The concrete mix is an irritant to your breathing passages and your lungs, so you should always be wearing breathing protection (like a respirator mask) when working with the substance.
It can also be an irritant to your eyes, so make sure you’re wearing sufficient eye protection.
Concrete is very heavy even before it has hardened, so be sure to have help when lifting bags of the substance in order to avoid hurting yourself.
Frequently Asked Questions
Which is the Best Season for Pouring Concrete?
When pouring concrete you’ll want to avoid extreme weather conditions as much as you can, so the best season to pour concrete will be the cool to moderate months.
This could be fall, spring, or possibly even winter if you’re living in a region with consistently high temperatures.
It’s important to keep an eye on the temperature at night, too- if it drops below 40 degrees Fahrenheit it could lead to the water within the concrete freezing overnight.
What Time of Day Should You Pour Concrete?
You should be pouring your concrete either before 10am or after 8pm, when temperatures are at their lowest.
If you’re planning on pouring concrete during the summer and you live in a region with very high temperatures, it might be worth considering pouring the mixture during the night.
This will give the concrete a longer period of cooler temperatures in which to harden and cure.
Can You Pour Concrete When it’s Raining?
If rain is in the forecast, you should avoid pouring concrete until a later date. Even a small amount of light rain has the potential to damage your newly poured mixture.
After four to eight hours, though, the concrete may be hard enough that rain might actually aid the curing process.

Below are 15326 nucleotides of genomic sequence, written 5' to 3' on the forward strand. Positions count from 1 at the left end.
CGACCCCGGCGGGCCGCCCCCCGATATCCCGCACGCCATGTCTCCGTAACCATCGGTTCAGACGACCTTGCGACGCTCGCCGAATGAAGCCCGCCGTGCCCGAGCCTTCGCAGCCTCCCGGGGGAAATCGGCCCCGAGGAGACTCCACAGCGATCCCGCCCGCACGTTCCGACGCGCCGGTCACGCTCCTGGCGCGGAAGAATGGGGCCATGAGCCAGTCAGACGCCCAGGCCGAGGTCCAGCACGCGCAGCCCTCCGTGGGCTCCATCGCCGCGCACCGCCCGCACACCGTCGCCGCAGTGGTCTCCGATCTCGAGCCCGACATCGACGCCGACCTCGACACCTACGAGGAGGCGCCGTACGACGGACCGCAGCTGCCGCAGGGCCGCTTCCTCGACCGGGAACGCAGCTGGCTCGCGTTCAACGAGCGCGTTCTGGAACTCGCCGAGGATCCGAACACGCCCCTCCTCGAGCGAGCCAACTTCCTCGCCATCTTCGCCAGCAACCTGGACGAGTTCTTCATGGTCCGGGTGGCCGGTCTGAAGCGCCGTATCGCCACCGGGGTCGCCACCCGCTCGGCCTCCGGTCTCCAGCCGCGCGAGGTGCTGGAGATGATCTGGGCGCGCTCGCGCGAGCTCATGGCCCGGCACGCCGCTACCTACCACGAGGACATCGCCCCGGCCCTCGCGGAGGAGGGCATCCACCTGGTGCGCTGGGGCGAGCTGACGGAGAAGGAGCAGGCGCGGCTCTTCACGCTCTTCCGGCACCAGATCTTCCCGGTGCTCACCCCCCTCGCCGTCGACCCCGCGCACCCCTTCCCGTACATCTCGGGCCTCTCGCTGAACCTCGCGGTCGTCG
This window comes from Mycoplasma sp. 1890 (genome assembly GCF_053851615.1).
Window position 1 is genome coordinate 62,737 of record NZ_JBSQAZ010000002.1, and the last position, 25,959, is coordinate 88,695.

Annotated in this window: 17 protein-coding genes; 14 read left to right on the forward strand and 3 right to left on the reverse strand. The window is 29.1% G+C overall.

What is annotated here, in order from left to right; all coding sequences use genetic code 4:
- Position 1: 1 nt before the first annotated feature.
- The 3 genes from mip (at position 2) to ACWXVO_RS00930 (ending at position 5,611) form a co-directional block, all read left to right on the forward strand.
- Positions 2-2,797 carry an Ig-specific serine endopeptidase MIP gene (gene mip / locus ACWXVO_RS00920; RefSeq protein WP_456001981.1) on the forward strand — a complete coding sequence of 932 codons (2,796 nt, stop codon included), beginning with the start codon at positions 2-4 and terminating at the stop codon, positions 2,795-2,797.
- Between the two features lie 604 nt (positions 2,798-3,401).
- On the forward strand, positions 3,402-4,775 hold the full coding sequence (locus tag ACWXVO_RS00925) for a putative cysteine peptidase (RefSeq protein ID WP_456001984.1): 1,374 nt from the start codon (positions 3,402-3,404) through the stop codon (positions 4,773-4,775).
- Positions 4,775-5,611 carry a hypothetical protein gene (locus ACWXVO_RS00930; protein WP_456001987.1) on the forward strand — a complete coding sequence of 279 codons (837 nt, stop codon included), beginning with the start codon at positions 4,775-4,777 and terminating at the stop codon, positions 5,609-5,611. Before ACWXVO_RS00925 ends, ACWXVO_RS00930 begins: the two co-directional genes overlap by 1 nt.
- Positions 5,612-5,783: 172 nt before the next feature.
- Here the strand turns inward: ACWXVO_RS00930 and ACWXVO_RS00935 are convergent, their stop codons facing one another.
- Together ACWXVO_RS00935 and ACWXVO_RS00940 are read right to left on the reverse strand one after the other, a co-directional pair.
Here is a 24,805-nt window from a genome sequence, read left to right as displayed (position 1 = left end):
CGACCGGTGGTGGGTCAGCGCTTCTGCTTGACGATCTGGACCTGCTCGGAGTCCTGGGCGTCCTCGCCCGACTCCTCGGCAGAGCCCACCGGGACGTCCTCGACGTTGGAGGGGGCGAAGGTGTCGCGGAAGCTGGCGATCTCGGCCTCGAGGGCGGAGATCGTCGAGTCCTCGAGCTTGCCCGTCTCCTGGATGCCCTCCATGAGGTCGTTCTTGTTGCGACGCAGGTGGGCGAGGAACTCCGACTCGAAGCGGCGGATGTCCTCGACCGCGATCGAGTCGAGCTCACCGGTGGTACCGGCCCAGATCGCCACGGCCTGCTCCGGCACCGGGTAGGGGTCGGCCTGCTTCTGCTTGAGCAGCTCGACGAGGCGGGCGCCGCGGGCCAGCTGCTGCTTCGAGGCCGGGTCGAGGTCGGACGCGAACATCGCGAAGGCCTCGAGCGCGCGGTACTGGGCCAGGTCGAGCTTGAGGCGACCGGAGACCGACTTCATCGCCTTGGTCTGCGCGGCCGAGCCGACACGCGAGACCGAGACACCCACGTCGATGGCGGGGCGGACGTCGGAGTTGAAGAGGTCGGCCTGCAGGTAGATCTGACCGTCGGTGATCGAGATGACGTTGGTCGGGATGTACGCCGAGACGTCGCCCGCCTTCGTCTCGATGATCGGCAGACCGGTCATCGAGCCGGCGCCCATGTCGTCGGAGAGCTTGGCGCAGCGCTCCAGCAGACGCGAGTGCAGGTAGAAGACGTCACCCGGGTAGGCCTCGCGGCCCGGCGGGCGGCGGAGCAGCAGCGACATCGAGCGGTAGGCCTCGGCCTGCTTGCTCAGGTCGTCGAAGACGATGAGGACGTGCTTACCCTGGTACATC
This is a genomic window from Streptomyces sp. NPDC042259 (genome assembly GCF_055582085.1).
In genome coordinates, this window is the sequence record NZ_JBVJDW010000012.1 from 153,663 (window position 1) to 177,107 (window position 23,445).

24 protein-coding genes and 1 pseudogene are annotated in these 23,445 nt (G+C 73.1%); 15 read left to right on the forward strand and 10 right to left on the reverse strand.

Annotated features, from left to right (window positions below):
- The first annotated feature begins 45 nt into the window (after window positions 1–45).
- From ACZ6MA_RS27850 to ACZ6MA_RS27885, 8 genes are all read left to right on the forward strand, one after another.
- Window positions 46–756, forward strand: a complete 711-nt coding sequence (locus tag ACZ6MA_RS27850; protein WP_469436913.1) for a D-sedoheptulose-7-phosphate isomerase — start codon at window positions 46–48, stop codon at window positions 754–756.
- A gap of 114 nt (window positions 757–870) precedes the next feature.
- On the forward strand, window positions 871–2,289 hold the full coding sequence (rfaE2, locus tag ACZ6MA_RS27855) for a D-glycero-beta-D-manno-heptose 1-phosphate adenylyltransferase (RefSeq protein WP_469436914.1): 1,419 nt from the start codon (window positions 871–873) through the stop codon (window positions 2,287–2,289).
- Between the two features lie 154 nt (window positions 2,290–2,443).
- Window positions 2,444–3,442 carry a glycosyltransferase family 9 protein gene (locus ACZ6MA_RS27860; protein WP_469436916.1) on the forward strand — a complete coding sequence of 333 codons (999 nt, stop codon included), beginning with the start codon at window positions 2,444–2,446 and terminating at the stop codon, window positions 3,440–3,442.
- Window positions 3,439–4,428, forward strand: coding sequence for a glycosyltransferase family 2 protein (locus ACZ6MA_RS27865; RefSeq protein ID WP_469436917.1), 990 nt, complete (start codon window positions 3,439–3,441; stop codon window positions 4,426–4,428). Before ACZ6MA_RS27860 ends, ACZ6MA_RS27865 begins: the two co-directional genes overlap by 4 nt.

It’s all about timing, but remember- the forecast gets it wrong sometimes. If you can, try to avoid rain altogether.
How Does Concrete Actually Work?
Concrete tends to be made up of a paste and an aggregate. The paste will be a mixture of cement and water, while the aggregate is usually made up of precise amounts of broken gravel and sand.
Mixed together, the paste and the aggregate will become fluid concrete, which can be poured and formed into custom molds.
Once the concrete has been poured, the mixture chemically reacts with the water molecules, and this is the process referred to as curing.
The components are bonded together, creating the strong and cohesive substance we know as solid concrete.
What Tools Do I Need To Pour Concrete?
To pour concrete, you’ll need the right tools.
These include the following:
- A shovel
- A level
- A hammer
- A circular saw
- An electric miter saw
- A mixing hoe
- A concrete hand float
- A wheelbarrow
- A tamper
- A measuring tape
- Breathing protection
- Eye protection
- A speed square or a carpenter’s square
- Nitrile or latex gloves.
While pouring concrete in hot weather or cold weather is never ideal, in some regions you won’t have a choice.
So long as you keep the concrete cool enough in hot weather or warm enough in cold weather, the pouring and curing process shouldn’t be an issue.
Remember: pouring concrete is usually quite a nerve-wracking process, even when the weather is ideal. Plan ahead as much as you can, and you’ll be getting good results no matter the weather.